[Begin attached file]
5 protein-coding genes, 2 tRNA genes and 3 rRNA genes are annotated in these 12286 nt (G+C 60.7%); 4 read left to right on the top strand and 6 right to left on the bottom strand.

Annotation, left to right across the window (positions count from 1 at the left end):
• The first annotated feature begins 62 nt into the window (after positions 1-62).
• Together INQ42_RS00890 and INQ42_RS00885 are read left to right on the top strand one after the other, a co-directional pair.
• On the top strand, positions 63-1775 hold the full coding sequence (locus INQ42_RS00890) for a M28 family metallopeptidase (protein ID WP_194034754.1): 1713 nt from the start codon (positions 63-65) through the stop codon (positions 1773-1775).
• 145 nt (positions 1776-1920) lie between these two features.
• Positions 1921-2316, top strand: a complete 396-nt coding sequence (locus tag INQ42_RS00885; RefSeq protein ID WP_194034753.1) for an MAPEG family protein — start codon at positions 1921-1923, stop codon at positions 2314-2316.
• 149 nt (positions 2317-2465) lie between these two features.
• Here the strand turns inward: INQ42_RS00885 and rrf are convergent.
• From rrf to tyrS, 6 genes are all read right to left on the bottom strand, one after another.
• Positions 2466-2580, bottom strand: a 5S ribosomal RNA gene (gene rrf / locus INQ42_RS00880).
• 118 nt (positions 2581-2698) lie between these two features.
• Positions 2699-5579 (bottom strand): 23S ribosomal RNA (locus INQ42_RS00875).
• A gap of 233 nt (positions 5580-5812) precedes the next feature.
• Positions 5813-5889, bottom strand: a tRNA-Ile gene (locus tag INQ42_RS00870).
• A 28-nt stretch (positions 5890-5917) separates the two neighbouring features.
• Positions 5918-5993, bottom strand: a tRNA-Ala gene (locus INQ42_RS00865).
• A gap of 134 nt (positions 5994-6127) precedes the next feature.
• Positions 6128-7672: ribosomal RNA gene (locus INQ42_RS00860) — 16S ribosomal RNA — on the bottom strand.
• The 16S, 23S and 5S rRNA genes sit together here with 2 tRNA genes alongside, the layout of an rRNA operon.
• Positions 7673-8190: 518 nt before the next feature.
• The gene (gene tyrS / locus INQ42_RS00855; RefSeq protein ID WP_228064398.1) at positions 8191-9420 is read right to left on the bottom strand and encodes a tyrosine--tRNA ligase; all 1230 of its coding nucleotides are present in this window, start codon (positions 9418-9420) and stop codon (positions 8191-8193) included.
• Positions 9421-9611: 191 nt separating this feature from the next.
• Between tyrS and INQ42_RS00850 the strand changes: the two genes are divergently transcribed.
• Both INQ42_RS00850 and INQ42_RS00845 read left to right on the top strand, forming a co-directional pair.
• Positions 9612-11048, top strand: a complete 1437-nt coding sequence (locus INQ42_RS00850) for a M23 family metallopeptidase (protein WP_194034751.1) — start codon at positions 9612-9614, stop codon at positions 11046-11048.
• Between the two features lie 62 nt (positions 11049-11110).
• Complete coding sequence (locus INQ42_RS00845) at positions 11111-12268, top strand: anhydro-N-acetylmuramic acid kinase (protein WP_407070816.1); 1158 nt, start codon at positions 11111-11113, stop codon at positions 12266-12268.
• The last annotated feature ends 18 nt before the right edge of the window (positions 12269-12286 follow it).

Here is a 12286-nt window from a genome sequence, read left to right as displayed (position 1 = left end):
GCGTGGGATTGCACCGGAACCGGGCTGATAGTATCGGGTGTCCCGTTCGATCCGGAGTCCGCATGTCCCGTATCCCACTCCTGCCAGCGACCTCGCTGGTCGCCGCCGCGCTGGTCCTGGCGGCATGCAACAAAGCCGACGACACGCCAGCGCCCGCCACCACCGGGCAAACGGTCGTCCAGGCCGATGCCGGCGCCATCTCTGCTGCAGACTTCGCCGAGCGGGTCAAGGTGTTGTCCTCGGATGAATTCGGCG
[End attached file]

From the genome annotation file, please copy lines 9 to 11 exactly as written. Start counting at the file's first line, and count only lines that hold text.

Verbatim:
• Here the strand turns inward: INQ42_RS00885 and rrf are convergent.
• From rrf to tyrS, 6 genes are all read right to left on the bottom strand, one after another.
• Positions 2466-2580, bottom strand: a 5S ribosomal RNA gene (gene rrf / locus INQ42_RS00880).